Less well remembered is that idolatry includes the language one uses to speak of God. Might the problem of idolatry for us often be verbal images? Our ideas about God and the verbal images we use for God can be idolatrous; they often have as high a standing in our thinking/speaking about God as does God himself. Or, we can reduce God to a set of fixed propositions and make God into a settled, unchanging God. Is that not to break the first commandment? And negatively affect the way in which the other commandments are kept?
The Ten Commandments are not new commandments for Israel (see Exodus 16:22-30), but they are a convenient listing of already existing law for vocational purposes. Moreover, the Commandments were not thought to be transmitted in a never-to-be-changed form. They were believed to require adaptation in view of new times and places. This is shown by a comparison of the Commandments in Exodus 20 and Deuteronomy 5; the latter text contains some important new developments. For example: the wife — on a list of property in Exodus 20:17 — is removed from that list in Deuteronomy 5:21; wife is exchanged with house and given her own commandment, perhaps reflecting a changing role for women in that culture. Might additional changes be made in the commandments in view of changing times and places? Such as, you shall not covet your neighbor’s husband! What commandments might you add to the ten?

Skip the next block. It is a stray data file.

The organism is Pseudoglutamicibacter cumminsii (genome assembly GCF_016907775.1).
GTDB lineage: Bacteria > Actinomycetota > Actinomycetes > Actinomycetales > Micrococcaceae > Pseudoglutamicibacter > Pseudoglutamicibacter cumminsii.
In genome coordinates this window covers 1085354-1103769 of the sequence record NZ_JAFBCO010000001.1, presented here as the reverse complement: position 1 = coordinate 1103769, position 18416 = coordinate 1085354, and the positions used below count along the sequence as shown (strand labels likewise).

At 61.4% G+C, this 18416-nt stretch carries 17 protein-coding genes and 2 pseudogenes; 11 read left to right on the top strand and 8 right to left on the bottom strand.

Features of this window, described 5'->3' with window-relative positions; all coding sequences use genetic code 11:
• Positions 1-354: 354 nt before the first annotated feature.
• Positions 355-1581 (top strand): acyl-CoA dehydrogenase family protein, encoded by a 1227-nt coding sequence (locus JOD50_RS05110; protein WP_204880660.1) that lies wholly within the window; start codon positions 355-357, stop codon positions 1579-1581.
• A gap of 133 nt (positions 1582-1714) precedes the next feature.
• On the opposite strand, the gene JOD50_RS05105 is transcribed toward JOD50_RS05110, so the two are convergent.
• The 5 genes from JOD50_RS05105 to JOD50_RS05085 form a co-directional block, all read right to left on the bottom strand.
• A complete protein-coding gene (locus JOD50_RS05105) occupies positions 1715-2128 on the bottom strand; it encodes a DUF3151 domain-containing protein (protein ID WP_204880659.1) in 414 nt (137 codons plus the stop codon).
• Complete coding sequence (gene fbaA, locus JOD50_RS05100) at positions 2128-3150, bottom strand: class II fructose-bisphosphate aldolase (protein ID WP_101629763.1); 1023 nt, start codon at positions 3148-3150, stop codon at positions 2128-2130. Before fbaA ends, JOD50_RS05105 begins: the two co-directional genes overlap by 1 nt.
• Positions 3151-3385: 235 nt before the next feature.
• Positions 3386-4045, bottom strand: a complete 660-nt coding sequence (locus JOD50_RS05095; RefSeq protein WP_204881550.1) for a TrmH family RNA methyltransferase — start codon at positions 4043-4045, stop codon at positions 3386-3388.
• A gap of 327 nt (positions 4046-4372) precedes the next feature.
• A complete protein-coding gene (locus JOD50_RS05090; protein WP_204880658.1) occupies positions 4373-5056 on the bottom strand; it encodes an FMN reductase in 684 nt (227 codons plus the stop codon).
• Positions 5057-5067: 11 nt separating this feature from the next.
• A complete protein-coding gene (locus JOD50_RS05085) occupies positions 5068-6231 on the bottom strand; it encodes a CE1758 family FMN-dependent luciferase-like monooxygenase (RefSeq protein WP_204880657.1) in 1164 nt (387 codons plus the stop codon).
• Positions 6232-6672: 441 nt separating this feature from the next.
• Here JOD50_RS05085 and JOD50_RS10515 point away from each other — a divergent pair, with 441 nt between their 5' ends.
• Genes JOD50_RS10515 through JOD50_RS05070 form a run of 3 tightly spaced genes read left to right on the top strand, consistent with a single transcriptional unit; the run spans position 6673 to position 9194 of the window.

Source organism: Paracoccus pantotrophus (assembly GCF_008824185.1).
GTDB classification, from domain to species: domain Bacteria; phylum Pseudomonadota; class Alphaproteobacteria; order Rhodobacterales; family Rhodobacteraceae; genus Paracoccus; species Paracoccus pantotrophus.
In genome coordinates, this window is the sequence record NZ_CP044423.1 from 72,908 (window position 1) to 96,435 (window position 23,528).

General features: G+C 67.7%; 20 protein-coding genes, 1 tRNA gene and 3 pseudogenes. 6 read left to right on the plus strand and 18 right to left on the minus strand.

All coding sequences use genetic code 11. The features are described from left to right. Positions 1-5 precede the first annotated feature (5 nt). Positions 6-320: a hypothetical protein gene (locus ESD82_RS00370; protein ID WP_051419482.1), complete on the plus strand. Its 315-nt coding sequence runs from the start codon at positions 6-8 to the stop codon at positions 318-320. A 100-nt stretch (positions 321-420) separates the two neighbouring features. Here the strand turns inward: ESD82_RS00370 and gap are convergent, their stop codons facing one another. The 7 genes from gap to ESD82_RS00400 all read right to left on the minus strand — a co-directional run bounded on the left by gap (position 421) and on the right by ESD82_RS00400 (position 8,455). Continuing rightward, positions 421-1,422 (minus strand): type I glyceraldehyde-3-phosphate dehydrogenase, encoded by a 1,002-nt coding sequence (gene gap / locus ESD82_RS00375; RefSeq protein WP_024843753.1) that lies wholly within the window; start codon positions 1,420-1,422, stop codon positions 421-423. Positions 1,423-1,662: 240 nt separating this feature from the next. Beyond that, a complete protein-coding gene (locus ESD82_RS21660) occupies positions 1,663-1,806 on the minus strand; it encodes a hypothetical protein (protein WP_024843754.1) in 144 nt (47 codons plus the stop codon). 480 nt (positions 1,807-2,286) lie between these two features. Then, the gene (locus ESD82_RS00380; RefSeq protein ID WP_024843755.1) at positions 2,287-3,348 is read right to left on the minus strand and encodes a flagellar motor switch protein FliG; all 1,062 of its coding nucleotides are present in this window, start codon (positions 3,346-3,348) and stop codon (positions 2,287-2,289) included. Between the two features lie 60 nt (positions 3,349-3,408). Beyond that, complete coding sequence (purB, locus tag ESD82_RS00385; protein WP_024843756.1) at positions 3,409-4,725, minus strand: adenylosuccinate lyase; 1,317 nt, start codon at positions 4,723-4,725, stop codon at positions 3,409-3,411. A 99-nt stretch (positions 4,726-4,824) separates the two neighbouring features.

Before the Ten Commandments were given, the Bible talks much about law; indeed, laws are already specified in the pre-sin creation accounts (Genesis 1:28). Such commands are reflective of God’s law given for the sake of the world before sin. To obey these commandments and others which follow in their train is to act as one was created to act. And so commandments become an integral part of the life of the community of faith before we get to Mount Sinai.
While the address of the commandments is individual, the concern is not some private welfare. The focus of the commandments is vocational, to serve the life and health of the community, to which end the individual plays an important role. The first commandment lays a claim: How you think about God will deeply affect how you think about and act toward your neighbor.
The first commandment is positively formulated in Deuteronomy 6:5, “You shall love the Lord your God with all your heart, and with all your soul, and with all your might.” Notably, Jesus uses this positive formulation of the first commandment. Luther follows in this biblical trajectory by giving each commandment a positive thrust. The commandment to love one another does not set the Ten Commandments aside, however; it opens up the particularities of the Ten Commandments to limitless, on-the-move possibilities in view of new times and places.
1 Commentary first published on this site on March 8, 2015.
2 For more on the numbering of the Ten Commandments in various traditions, see Rolf Jacobson’s 2014 commentary on Exodus 19:1-6, 20:1-17.
3 See Terence E. Fretheim’s 2009 commentary on Exodus 20:1-17.